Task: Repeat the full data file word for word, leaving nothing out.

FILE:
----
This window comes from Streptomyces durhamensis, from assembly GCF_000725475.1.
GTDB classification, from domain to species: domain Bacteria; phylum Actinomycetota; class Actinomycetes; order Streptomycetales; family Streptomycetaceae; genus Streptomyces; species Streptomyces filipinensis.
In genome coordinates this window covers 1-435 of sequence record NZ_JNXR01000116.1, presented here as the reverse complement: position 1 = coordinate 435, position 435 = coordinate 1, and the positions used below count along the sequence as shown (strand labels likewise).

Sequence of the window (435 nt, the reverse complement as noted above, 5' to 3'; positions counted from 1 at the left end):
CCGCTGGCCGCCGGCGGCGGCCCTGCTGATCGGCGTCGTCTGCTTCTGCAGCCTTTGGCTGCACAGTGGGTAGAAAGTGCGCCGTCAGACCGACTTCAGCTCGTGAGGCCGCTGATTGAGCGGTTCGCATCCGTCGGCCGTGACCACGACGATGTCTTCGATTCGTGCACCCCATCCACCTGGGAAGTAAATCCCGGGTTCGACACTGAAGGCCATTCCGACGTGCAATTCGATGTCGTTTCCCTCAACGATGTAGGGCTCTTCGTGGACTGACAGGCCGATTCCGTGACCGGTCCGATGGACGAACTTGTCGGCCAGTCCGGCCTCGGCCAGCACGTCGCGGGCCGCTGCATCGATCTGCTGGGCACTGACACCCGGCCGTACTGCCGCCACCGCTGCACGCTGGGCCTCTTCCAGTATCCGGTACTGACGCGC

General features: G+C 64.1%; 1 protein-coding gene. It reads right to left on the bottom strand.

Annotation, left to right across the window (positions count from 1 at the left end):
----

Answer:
This window comes from Streptomyces durhamensis, from assembly GCF_000725475.1.
GTDB classification, from domain to species: domain Bacteria; phylum Actinomycetota; class Actinomycetes; order Streptomycetales; family Streptomycetaceae; genus Streptomyces; species Streptomyces filipinensis.
In genome coordinates this window covers 1-435 of sequence record NZ_JNXR01000116.1, presented here as the reverse complement: position 1 = coordinate 435, position 435 = coordinate 1, and the positions used below count along the sequence as shown (strand labels likewise).

Sequence of the window (435 nt, the reverse complement as noted above, 5' to 3'; positions counted from 1 at the left end):
CCGCTGGCCGCCGGCGGCGGCCCTGCTGATCGGCGTCGTCTGCTTCTGCAGCCTTTGGCTGCACAGTGGGTAGAAAGTGCGCCGTCAGACCGACTTCAGCTCGTGAGGCCGCTGATTGAGCGGTTCGCATCCGTCGGCCGTGACCACGACGATGTCTTCGATTCGTGCACCCCATCCACCTGGGAAGTAAATCCCGGGTTCGACACTGAAGGCCATTCCGACGTGCAATTCGATGTCGTTTCCCTCAACGATGTAGGGCTCTTCGTGGACTGACAGGCCGATTCCGTGACCGGTCCGATGGACGAACTTGTCGGCCAGTCCGGCCTCGGCCAGCACGTCGCGGGCCGCTGCATCGATCTGCTGGGCACTGACACCCGGCCGTACTGCCGCCACCGCTGCACGCTGGGCCTCTTCCAGTATCCGGTACTGACGCGC

General features: G+C 64.1%; 1 protein-coding gene. It reads right to left on the bottom strand.

Annotation, left to right across the window (positions count from 1 at the left end):